Students have returned to university and the kids are back in school – but are there some ways you could brush up on your own financial education?
Having a few money skills in your back pocket can be crucial for making good financial choices throughout life – and it’s never too late to get to grips with things.
Adam Bullock, UK director at TopCashback, shares some quick and simple ways for people to upgrade their financial knowledge…
1. Get to know your payslip
Payslips may not be the most exciting things to look at, but Bullock warns that those who don’t check them regularly could risk missing something important.
“You could, month-in month-out, be staring at a maze of numbers without knowing there was a mistake,” he says. “This might mean paying too much or too little income tax or pension contributions, for example.”
People who work for an employer pay tax through a system called ‘pay as you earn’ (PAYE). Bullock adds: “At the end of the (tax) year, you will get a P60 which details the total amounts paid to you, as well as deducted from you, like a receipt. If there’s any part of your payslip that you don’t understand, it’s really important to speak to someone in the payroll department of your company.”
It’s also important to keep P60s handy, in case you need to show how much tax you’ve paid in the past.
People who are self-employed, meanwhile, will need to fill in a self-assessment tax return for HM Revenue and Customs (HMRC). The deadline for submitting paper tax returns is October 31, 2023 and the deadline for submitting online is January 31, 2024.
2. Get on top of your budget
Whether you’re budgeting for the winter bills ahead, or planning a holiday for 2024, each month contains different financial priorities – so it’s helpful to adjust and keep on top of your budgeting as you go.
“Often the same budget won’t work for every month, and there may be unanticipated expenses you might not have considered,” says Bullock.
“Compile a list of your fixed monthly outgoings, which could include anything from your bills to your average grocery order. From this, you can work out a budget and know exactly how much you have left each month to either spend or put into a savings account to help achieve your financial goals.”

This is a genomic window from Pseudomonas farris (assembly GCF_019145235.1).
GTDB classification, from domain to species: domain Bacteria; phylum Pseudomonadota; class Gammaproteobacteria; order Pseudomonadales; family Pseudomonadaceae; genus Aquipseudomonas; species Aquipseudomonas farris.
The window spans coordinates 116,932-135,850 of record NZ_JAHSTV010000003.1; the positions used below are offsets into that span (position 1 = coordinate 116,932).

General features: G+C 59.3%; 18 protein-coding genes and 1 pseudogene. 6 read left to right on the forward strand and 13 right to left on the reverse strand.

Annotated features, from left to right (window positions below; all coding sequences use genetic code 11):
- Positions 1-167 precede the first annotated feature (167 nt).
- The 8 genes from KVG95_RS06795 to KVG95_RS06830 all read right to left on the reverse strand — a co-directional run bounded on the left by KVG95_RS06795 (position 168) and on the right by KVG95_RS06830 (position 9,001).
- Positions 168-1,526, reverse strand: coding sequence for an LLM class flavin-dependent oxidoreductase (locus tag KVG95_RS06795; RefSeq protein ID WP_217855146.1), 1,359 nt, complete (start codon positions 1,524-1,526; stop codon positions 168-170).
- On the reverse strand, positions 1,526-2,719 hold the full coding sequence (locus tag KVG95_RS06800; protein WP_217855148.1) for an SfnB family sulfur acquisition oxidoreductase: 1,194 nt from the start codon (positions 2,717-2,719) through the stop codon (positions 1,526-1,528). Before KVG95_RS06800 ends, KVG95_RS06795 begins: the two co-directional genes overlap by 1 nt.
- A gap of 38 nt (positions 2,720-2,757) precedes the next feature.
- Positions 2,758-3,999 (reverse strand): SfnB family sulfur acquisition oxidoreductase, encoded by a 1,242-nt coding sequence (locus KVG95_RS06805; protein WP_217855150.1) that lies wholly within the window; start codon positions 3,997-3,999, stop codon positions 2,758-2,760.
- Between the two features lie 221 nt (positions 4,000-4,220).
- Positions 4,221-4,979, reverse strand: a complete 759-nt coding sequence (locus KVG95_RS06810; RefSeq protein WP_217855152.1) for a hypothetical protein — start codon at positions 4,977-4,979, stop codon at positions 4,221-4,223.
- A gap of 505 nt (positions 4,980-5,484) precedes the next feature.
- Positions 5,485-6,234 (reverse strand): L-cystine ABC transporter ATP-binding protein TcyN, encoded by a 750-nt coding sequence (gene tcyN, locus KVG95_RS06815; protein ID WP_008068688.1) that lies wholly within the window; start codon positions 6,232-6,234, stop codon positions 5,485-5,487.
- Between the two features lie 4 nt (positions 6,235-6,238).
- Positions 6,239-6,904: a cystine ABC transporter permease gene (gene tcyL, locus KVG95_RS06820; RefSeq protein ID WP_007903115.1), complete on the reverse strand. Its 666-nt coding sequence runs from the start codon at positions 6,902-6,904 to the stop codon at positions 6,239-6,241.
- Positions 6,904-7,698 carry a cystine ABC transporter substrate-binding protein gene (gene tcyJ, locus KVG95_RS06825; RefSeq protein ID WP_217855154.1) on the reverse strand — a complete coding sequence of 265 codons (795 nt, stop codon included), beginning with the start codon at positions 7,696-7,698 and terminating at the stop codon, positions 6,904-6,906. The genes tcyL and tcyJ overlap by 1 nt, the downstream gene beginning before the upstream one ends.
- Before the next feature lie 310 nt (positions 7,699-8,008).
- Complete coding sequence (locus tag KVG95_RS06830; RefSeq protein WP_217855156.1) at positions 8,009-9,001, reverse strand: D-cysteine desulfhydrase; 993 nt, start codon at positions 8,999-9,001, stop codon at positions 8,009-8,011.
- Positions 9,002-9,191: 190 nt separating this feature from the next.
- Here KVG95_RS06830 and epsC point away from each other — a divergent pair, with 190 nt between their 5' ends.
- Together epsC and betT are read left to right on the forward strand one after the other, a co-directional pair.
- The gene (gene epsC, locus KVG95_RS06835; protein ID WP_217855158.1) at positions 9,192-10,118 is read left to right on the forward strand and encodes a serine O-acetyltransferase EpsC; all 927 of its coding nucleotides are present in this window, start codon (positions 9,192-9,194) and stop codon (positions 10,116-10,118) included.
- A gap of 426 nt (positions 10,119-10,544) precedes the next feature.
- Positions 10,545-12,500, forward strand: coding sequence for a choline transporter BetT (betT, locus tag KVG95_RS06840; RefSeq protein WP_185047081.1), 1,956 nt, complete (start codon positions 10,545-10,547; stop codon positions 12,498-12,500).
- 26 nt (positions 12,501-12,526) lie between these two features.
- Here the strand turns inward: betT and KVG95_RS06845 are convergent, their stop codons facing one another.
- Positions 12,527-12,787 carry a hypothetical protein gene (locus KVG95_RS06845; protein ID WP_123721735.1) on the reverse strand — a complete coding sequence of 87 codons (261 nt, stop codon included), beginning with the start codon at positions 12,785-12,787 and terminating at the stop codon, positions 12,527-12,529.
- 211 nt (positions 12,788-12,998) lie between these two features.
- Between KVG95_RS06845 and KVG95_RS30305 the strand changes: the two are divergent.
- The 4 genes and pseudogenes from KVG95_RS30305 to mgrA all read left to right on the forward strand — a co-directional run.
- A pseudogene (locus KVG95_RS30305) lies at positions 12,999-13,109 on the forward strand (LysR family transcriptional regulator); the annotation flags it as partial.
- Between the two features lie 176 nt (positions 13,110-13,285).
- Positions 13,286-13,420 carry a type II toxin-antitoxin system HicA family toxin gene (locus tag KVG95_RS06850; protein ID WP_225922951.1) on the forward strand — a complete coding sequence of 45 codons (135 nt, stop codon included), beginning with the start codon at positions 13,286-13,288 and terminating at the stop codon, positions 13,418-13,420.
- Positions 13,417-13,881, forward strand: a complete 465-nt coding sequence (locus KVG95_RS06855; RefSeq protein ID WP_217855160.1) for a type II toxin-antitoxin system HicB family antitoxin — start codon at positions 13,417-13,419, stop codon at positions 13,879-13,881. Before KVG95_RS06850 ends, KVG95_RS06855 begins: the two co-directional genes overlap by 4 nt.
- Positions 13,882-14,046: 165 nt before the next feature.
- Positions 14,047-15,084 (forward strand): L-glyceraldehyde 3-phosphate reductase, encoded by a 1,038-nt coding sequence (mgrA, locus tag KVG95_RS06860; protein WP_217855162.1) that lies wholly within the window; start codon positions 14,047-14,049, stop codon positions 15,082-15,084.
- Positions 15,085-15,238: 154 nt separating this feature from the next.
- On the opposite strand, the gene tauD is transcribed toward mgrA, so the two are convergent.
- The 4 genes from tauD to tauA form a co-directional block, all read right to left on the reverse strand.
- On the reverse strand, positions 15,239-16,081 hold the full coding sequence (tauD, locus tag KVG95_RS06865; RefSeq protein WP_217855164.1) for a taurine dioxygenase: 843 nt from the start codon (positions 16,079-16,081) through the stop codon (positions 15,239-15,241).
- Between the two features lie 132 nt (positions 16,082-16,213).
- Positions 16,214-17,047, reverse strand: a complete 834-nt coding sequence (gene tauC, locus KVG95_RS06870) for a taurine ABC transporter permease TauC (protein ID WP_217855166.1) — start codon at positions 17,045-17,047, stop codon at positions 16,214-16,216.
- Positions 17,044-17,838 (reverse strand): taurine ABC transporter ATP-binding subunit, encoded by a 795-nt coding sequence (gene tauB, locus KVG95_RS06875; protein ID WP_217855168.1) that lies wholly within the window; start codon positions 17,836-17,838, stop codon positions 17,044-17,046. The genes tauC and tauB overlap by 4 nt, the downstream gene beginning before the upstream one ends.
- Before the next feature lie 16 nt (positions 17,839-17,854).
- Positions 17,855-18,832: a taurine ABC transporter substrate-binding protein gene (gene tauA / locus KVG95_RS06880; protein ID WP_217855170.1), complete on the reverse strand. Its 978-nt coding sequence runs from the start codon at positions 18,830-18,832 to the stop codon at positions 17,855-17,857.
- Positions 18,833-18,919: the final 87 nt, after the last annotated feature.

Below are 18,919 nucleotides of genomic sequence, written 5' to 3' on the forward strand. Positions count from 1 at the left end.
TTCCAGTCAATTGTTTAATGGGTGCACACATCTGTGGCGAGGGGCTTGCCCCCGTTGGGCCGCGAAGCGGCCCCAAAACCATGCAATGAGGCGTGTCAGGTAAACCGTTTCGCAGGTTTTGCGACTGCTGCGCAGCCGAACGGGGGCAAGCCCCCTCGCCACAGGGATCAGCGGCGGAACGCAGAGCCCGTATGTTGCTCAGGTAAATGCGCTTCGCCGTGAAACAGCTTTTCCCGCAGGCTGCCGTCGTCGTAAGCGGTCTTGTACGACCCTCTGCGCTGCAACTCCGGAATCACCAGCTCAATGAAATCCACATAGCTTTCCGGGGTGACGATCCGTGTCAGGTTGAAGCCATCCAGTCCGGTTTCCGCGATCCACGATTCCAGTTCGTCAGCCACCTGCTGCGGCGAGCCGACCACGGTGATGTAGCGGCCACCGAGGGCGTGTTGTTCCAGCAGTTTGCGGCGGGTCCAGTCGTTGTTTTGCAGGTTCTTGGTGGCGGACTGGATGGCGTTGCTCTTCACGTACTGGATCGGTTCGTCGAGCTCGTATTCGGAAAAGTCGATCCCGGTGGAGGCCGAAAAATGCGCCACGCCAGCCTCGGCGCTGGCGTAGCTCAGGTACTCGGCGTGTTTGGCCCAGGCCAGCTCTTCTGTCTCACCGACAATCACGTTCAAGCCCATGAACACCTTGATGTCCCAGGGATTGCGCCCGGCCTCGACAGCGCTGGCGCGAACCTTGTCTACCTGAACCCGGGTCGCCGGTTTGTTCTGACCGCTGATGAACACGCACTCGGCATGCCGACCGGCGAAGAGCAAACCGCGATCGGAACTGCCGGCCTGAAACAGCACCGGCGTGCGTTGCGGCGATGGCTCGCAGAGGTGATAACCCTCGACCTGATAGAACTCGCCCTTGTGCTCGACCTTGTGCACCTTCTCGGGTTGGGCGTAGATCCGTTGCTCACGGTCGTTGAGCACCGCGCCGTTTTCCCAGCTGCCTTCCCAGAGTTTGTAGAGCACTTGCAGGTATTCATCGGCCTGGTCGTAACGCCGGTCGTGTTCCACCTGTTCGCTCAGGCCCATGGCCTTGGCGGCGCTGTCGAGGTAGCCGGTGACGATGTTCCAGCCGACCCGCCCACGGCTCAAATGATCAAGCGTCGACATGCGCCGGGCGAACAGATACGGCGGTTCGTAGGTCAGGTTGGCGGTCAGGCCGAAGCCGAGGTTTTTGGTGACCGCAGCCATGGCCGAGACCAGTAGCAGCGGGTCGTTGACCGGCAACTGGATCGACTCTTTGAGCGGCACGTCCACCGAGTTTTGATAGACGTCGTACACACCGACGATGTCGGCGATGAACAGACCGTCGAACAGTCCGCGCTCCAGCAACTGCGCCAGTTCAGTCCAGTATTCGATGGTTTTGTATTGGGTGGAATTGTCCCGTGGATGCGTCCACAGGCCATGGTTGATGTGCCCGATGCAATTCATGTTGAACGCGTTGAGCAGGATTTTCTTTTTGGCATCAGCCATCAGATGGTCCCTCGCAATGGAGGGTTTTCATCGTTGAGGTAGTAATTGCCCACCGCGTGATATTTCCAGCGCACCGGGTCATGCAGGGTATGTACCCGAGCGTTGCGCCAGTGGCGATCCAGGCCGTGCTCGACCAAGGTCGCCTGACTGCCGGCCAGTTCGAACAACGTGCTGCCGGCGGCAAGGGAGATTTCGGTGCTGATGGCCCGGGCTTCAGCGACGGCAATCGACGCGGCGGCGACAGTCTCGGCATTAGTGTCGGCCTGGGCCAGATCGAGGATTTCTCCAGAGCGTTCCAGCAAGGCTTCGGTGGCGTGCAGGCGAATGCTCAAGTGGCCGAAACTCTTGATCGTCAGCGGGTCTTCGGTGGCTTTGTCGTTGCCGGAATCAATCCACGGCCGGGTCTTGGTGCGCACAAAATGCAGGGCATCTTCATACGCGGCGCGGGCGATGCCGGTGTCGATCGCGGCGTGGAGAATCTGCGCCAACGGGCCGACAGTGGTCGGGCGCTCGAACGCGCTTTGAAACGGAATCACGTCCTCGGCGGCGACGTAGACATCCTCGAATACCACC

To make budgeting easier, he also suggests making the most of free apps and online tools.
3. Explore your savings options
Savings rates have jumped in recent months as the Bank of England base rate has climbed, so now is a good time to see what’s on offer. Many websites will give you a rundown of the top rates available, but it’s also useful to understand the different types of savings accounts available.
Bullock says: “There are lots of different types and forms of savings, from tax-free options to investments and fixed-term bonds.”
Adults can also save up to £20,000 annually into a tax-efficient Isa. “A cash Isa could be a good option if you think you will need to access money at short notice,” adds Bullock. “If you are looking to save for the longer term, a stocks and shares Isa might be a better option for some.”
There are risks to funds going up or down with stocks and shares, however. “So take your time, weigh up the pros and cons, and then decide the best course of action for you,” adds Bullock.
4. Consider the long-term
The cost-of-living crisis may be making juggling day-to-day finances difficult, but it’s also important to think about the longer term. A simple way to make preparations for the future is to save into a pension.
If you’re an employee, you may have been automatically placed into a workplace scheme. However, if you’re paying in just the minimum, bear in mind that for many people, this will not be enough for a comfortable retirement. Check out the Pensions and Lifetime Savings Association’s retirement living standards for an idea of how much you might need to save (retirementlivingstandards.org.uk).
For some people, saving more into a pension just isn’t possible at the moment. But there may be times when you can increase your pension contributions without it being too financially painful – for example if you get a pay rise, or for parents, as and when you’re spending less money on childcare.
Bullock says: “Some employers will agree to pay more into your pension pot if you agree to increase your contributions too. Your employer will be able to answer any questions around the pension benefits they offer, as well as the level of contributions they might make.”
Seeking financial advice may also be wise. Plus, over-50s can make use of the free Government-backed Pension Wise guidance service.
5. Be a savvy spender
When you’re making purchases, check any opportunities for cashback or discount vouchers. Internet browsers also allow you to install ‘plugins’, which can automatically find coupon codes for websites at the checkout. Bullock adds that certain payment methods may also help you to budget.
“Having a set amount of physical cash in your wallet per week or per month can help you track your spending,” he says. “So, the next time you pop to the shop for ‘just one thing’, you will be more likely to stick to that one thing when you can see how much you have left.”